Monique A. LeBleu/Courier Guitarist, PCC alum Antony D'Avirro and bassist and Pasadena native Devon Hollister of Oakland-based Pistachio rocks the White Horse Lounge with their brand of funk, reggae and Russian influenced rock in Old Pasadena, on Saturday, November 14, 2015.
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When you take influences from The Grateful Dead, Jaco Pastorius, and Funkadelic, combine them with soulful harmonies, Central Asian guitar style, Latin jazz, and put them on a Pasadena stage, things are bound to get nutty.

Patrons at the White Horse Lounge in Pasadena found that out firsthand when the Berkeley-based trio Pistachio got them dancing Saturday night in a headlining, jam-like set.

Pistachio, made up of guitarist and PCC alum Antony D’Avirro, bassist Devin Hollister, and drummer Zach Briefer, began melding their disparate styles, influences, and experiences sailing on The Beloved Stranger as D’Avirro and Hollister ventured from the Berkeley marina to the south of Mexico.

Monique A. LeBleu/Courier PCC alum Antony D'Avirro of Oakland-based Pistachio rocks the White Horse Lounge with their brand of funk, reggae and russian influenced rock in Old Pasadena, on Saturday, November 14, 2015.
Monique A. LeBleu/Courier
PCC alum Antony D’Avirro of Oakland-based Pistachio rocks the White Horse Lounge with their brand of funk, reggae and Russian influenced rock in Old Pasadena, on Saturday, November 14, 2015.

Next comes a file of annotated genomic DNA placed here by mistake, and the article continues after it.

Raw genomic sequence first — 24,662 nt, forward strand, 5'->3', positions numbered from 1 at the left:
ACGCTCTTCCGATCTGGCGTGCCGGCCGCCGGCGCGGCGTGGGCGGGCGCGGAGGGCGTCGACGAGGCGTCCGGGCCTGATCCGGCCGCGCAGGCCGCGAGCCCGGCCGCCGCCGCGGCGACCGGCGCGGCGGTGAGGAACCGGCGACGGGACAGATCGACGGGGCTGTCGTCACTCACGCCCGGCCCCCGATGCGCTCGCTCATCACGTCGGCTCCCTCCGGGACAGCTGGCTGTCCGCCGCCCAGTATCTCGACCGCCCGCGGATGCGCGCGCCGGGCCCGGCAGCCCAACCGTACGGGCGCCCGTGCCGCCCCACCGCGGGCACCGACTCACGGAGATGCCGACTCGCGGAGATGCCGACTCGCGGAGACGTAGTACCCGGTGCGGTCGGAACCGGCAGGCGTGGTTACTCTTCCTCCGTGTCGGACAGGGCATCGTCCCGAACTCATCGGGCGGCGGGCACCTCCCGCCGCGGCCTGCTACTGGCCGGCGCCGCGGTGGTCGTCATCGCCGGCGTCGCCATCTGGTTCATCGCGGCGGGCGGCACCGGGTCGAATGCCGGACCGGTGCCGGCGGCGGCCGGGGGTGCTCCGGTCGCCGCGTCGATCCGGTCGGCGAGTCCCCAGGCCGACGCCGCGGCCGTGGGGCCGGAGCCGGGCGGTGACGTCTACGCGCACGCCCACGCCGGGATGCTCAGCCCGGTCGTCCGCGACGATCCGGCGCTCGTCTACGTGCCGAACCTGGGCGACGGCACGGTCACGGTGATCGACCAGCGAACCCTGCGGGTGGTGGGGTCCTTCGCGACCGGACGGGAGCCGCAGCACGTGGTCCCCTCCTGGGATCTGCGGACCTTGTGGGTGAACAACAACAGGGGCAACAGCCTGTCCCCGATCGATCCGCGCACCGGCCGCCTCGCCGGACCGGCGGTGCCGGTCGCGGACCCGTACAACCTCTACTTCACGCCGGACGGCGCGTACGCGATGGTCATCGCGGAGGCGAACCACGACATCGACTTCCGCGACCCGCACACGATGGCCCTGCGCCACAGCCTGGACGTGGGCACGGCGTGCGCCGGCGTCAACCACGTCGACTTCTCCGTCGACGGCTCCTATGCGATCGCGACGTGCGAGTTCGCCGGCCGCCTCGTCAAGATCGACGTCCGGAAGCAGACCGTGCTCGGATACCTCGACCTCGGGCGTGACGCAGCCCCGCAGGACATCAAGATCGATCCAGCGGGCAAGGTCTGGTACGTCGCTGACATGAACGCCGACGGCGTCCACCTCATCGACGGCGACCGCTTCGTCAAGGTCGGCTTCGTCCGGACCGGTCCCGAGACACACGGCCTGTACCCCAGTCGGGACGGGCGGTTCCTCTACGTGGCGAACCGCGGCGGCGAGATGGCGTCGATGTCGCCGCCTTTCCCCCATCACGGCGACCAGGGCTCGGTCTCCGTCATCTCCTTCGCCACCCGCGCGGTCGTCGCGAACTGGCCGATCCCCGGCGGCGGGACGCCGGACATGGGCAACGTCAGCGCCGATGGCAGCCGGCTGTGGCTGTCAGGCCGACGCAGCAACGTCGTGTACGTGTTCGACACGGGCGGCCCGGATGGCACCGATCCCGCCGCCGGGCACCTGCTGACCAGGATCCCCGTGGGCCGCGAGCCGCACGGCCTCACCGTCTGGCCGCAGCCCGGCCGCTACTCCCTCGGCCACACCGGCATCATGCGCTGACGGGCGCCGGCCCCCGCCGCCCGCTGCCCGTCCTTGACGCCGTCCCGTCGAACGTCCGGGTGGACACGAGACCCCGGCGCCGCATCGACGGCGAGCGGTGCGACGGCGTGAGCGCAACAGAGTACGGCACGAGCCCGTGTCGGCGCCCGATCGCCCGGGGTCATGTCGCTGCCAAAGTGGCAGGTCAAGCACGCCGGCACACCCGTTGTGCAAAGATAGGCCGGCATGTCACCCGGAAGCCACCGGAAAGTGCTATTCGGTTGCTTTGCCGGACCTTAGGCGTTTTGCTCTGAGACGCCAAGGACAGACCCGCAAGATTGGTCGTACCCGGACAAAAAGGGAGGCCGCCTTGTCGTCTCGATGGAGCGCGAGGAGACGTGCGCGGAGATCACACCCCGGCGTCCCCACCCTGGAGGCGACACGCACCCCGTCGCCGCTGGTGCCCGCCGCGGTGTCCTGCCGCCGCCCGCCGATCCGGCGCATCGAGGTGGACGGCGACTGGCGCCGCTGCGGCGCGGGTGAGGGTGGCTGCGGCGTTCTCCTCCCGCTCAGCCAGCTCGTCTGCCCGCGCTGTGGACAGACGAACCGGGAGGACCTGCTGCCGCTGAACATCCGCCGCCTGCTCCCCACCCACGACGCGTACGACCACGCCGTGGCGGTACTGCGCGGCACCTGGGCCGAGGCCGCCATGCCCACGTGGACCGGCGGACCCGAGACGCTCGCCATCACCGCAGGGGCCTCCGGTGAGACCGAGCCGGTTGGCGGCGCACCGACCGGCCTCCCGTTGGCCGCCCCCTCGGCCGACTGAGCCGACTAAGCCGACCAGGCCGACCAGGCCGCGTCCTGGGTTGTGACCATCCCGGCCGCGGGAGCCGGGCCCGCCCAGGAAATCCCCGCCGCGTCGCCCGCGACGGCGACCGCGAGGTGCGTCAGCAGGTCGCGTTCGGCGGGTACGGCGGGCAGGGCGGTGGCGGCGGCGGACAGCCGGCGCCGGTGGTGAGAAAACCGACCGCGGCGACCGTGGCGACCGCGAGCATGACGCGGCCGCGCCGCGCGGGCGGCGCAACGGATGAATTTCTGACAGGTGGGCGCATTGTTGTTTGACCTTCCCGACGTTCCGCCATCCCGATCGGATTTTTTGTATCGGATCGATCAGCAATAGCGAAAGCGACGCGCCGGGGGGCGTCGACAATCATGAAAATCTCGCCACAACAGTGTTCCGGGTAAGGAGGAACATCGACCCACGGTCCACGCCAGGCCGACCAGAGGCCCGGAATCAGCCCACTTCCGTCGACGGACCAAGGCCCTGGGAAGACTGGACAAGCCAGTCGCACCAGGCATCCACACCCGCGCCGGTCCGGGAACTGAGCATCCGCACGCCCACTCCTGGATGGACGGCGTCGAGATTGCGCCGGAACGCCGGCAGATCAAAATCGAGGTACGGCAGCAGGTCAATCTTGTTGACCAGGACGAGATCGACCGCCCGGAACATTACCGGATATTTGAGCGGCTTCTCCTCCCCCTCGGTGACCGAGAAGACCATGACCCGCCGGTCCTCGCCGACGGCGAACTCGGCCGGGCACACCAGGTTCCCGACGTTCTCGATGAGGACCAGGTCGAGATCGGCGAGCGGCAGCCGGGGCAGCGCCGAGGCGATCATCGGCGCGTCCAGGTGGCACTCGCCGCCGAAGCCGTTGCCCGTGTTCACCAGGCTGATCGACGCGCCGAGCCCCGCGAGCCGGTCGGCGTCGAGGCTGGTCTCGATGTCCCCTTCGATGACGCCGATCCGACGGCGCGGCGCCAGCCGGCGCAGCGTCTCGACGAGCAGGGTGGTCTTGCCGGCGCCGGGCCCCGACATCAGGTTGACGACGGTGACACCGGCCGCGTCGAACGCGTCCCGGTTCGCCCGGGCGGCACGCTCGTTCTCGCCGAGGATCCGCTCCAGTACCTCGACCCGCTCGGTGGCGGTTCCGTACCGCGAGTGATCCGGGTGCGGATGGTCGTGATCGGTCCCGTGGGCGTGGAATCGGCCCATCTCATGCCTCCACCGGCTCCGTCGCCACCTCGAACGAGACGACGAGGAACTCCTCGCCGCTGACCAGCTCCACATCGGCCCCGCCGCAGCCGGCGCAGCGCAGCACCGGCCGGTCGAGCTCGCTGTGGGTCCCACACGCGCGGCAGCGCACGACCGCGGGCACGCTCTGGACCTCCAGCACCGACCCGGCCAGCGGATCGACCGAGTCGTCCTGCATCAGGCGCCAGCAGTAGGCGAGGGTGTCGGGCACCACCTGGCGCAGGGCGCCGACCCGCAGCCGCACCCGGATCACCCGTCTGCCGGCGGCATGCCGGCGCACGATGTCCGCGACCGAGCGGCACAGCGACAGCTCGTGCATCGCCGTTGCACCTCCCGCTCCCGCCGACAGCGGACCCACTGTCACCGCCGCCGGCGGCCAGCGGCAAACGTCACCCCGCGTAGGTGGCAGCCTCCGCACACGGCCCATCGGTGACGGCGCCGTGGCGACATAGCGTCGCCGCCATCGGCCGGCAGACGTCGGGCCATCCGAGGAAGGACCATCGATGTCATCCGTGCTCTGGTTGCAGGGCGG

Once they added Briefer on drums, they honed the wide-ranging sound that kept the Pasadena crowd dancing, hooting, and shouting during their hour and a half set of originals. After midnight the band broke out an interpretive, free-flowing Simon and Garfunkel piece followed by a few covers to round out the night.

“I thought it was a great homecoming,” said D’Avirro, a Pasadena native.

D’Avirro studied Russian at PCC while still at Blair High School and played punk all over Pasadena, just another example of the many influences at play.

He used the skills he learned at PCC while traveling to Kyrgyzstan, where he added a distinct finger-picking guitar style to his repertoire. He then headed back to the states where he graduated from the Berkeley jazz ensemble along with the rest of his band mates.

Pistachio managed to elicit a tight yet seemingly free-form experience in the intimate setting, switching seamlessly between genres to keep the audience guessing and their bodies moving.

“I Am The Preacher,” from the debut EP Tehuantepec, where they played their first gigs, joins a classic funk sound with an indie-pop chorus for a catchy tune that will stay with you for days.

Far from just having catchy grooves and danceable beats, the band has a knack for creative storytelling in both their songwriting and mythology.

The “Pistachio Origin Myth,” as their website describes it, casts the band in a Funkadelic-esque drama as intergalactic heroes from the planet Pistachion who crash-landed on Earth in search of “the nuttiest grooves in the galaxy.”

The band is continuing their offbeat approach in making their debut full-length album, spending a month in a secluded cabin amongst the wilderness of southeast Arizona in hopes of capturing their signature, unique sound.

With infectious levity and songs that are sure to get you out of your shell and onto the dancefloor, Pistachio blends the best of lesser-heard styles.

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